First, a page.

- The first obstacle is capital controls, which were in place until recently, when the international scenario was one of abundant capital inflows (Chamon and Garcia, 2013). Today, such controls have been removed and no longer disturb the perfect arbitrage between the futures and the spot US dollar markets.
- The second obstacle, much more harmful, is the general perception that dollar futures contracts may be poor substitutes for spot dollars.
As an example, suppose a company had bought dollar futures, expiring in January 2014, in order to assure the total disbursement, in real, of a US dollar payment in reference to imports or external debt service. The company’s expectation is that the Brazilian futures market, which settles in real, will allow it to fix today the cost, in real, of the US dollar amount needed next January. Normally, it is perfectly reasonable to expect this to happen. Nevertheless, Brazil has experienced severe crises in the past, in which “São Paulo dollars” (dollar futures) became poor substitutes for greenbacks.
Imperfect substitutability of dollar futures
In 2002, during the peak of the crisis before Lula’s first inauguration, the exchange rate reached almost four real per US dollar (now, more than a decade later, it is in the range 2.2–2.3 real per US dollar, see Figure 1). Normally, US dollar futures prices are higher than the spot price. At that time, however, the opposite happened. The US dollar futures price was cheaper than the spot price, i.e. the currency futures market was in backwardation, demonstrating serious doubts about dollar futures.
What could these doubts be?
- The fear that the new government would default on the public debt.
- The possibility that, facing a sharp shortage of international reserves, the BCB would impose quota restrictions on foreign exchange transactions.
In the quota restrictions scenario – which has happened in the past – only a few targeted transactions, deemed essential, would be allowed to clear at the official exchange rate (which is used as a benchmark for the clearing of futures contracts). All the remaining forex transactions would be put in a queue (or go to the black market, paying a hefty premium). In this case, the dollar futures contract would be a very poor substitute for the spot one.
Under normal conditions, US dollar futures in Brazil are perfectly arbitraged with the (same maturity) BRL NDF in the US. However, during the 2002 crisis, the US dollar futures price in real became much lower (cheaper) than the US dollar price in real implied by the BRL NDF. This premium is called convertibility risk. Figure 1 also displays the convertibility risk, together with the onshore US dollar rate implied by interest and currency futures, the cupom cambial. While the convertibility risk usually hovers around zero, it tends to increase during international crises. Note how both series jump to extremely high levels during the crisis of 2002.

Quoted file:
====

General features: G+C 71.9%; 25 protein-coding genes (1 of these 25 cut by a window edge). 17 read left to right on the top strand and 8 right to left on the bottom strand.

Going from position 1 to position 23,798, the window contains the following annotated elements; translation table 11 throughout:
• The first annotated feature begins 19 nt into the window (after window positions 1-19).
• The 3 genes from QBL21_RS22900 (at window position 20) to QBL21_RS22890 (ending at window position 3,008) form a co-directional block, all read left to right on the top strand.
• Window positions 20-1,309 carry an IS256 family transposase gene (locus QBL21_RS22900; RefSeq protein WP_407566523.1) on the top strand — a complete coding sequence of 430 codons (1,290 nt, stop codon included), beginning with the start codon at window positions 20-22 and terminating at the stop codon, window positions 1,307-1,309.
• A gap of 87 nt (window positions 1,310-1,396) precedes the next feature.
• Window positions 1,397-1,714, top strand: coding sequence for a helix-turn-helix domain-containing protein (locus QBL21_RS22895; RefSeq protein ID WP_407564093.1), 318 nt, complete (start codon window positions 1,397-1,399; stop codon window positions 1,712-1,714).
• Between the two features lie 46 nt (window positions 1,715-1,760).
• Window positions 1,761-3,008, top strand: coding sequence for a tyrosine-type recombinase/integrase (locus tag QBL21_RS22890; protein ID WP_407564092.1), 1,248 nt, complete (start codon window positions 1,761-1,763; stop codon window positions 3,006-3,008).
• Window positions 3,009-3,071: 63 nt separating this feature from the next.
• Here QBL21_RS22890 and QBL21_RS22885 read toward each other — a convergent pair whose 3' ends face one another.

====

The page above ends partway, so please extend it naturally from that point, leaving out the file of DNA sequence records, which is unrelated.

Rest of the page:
One may rightfully argue that, compared to 2002, the current crisis is much milder, especially after the respite given by last week FED decision not to taper yet, and Brazil is much less vulnerable. Nevertheless, one specific event during the 2008 crisis highlights the importance of eliminating another component of uncertainty.
The importance of being willing to use reserves
In October 2008, when Brazil had already achieved a much more solid economic footing, including investment grade status, while announcing the program to confront the international credit crunch after Lehman’s demise, the Brazilian Finance Minister conveyed the message that President Lula had determined that international reserves should not be used. According to Valor Econômico (10 October 2008): “On Monday [6 October], while announcing with Meirelles [Henrique Meirelles, then-governor of the BCB] measures in order to deal with the crisis, finance minister Guido Mantega revealed that president Lula had commanded the economic team to spare the reserves – the country’s major insurance against a liquidity crisis. The market understood his statement as a presidential veto on using the reserves. On the following day, Tuesday, the dollar rose sharply and created an atmosphere of panic in the market, which has led Meirelles to ask for Lula’s authorisation to spend the reserves.”
To sum up, under normal circumstances, the BCB can intervene in the forex markets through US dollar swaps sales, without making use of its international reserves. What the BCB must never do is to give the impression that it will be reluctant to use foreign reserves, if need be. To credibly commit to provide the reserves, the BCB has to show both willingness to use the reserves as well as ability to do so. On the short run, with more than US$ 370 bi of international reserves (more than 16% of GDP), this does not seem to pose a problem. Nevertheless, the ability to provide the reserves will depend upon the return of a consistent macroeconomic policy stance, together with structural reforms, which are fundamental to assure Brazil medium and long-term external and domestic balance.
Chamon, M and M Garcia (2013), “Capital Controls in Brazil: Effective?”, PUC-Rio Discussion Paper No. 589.
Garcia, M (2013), “Brazil: Did Inward Capital Controls Work?”, VoxEU.org, 1 March.
Garcia, M (2013), “Can sterilized FX purchases under inflation targeting be expansionary?”, PUC-Rio Discussion Paper No. 606.
Lall, S (1997), “Speculative Attacks, Forward Market Intervention and the Classic Bear Squeeze”, IMF WP/97/164, December.
Lopes, F (2003), “Notes on the Brazilian Crisis of 1997-99”, Brazilian Journal of Political Economy, Vol. 23, n 3(91), July-September.